Dan Patrick Ends Two-Thirds Rule in the Senate
Today Dan Patrick trampled on the democratic rights of millions of Texans by getting rid of the two-thirds rule in the Texas Senate, a tradition that gave voice to underrepresented Texans for decades and allowed for compromise among Senators in the chamber. The Senate changed the two-thirds rule to a three-fifths rule—only 19 votes are now required to bring a bill up for debate, to suspend public notice and meeting requirements—making it more difficult for Senators to filibuster and for Texans to participate in the legislative process. These new rules allow the Texas Senate to rapidly pass legislation without transparency.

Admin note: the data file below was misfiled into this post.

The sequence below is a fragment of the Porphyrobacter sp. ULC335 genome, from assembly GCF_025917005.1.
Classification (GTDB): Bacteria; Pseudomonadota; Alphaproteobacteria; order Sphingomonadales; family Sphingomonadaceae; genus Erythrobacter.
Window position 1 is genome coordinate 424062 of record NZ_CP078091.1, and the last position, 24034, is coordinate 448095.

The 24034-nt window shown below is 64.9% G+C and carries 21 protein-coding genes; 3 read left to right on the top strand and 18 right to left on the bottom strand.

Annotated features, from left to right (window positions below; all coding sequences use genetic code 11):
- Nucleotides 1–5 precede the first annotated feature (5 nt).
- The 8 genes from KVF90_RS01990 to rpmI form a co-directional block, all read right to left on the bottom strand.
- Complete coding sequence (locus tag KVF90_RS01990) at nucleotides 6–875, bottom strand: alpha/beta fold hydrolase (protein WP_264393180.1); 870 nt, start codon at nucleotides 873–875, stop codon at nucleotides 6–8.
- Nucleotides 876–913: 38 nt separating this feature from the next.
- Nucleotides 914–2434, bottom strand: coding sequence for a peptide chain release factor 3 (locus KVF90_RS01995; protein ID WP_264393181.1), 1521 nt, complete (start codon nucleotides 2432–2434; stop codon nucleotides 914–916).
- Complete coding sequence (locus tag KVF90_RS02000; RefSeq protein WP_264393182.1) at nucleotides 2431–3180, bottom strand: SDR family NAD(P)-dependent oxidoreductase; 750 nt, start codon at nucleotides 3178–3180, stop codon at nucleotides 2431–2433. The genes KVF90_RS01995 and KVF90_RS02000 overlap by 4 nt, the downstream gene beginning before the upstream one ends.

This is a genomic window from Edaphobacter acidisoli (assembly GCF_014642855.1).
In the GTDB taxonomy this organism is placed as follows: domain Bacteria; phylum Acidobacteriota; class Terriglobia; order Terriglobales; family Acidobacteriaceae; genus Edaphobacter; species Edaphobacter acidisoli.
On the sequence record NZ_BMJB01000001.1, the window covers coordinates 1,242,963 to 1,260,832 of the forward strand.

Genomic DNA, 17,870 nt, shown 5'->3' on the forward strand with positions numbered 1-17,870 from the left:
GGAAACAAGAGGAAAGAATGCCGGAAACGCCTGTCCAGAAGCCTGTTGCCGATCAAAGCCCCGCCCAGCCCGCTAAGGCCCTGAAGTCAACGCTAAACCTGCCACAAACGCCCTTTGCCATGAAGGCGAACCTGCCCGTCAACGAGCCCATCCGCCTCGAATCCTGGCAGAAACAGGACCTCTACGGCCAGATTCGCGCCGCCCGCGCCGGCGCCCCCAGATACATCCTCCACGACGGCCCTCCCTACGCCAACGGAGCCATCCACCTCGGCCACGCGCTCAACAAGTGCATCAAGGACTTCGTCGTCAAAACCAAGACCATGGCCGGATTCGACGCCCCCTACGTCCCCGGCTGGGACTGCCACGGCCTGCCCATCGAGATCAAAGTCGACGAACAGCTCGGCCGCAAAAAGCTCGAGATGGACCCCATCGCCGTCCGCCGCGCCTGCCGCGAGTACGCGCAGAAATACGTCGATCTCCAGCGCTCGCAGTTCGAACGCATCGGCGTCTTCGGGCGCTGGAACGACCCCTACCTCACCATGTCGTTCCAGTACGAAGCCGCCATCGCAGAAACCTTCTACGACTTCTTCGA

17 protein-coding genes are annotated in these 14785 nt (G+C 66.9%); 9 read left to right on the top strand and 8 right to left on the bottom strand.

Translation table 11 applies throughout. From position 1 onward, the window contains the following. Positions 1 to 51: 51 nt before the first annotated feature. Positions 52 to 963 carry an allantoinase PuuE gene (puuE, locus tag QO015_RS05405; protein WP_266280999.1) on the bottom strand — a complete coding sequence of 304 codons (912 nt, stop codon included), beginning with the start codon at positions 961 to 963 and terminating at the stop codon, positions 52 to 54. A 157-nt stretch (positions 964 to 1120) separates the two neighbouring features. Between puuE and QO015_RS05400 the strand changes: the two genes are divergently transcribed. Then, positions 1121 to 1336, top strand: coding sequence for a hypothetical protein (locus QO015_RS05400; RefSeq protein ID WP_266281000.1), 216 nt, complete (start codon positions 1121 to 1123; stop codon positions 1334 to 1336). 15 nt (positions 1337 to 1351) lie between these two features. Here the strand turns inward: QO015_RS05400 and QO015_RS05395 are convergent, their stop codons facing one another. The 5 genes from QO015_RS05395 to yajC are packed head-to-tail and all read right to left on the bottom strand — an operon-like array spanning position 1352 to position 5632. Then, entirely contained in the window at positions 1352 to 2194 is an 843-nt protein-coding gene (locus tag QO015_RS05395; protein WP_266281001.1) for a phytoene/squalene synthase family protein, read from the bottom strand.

For a long time, the Senate was considered a sort of safeguard against the House because of its two-thirds rule, serving as a filter for extreme and superfluous legislation coming out of the House and representing those voices that are often not heard or considered at the Capitol. Now that the rule is gone, all bets are off for what will hit the floor – and ultimately pass – in the Legislature as a whole.
Below is the change in its entirety: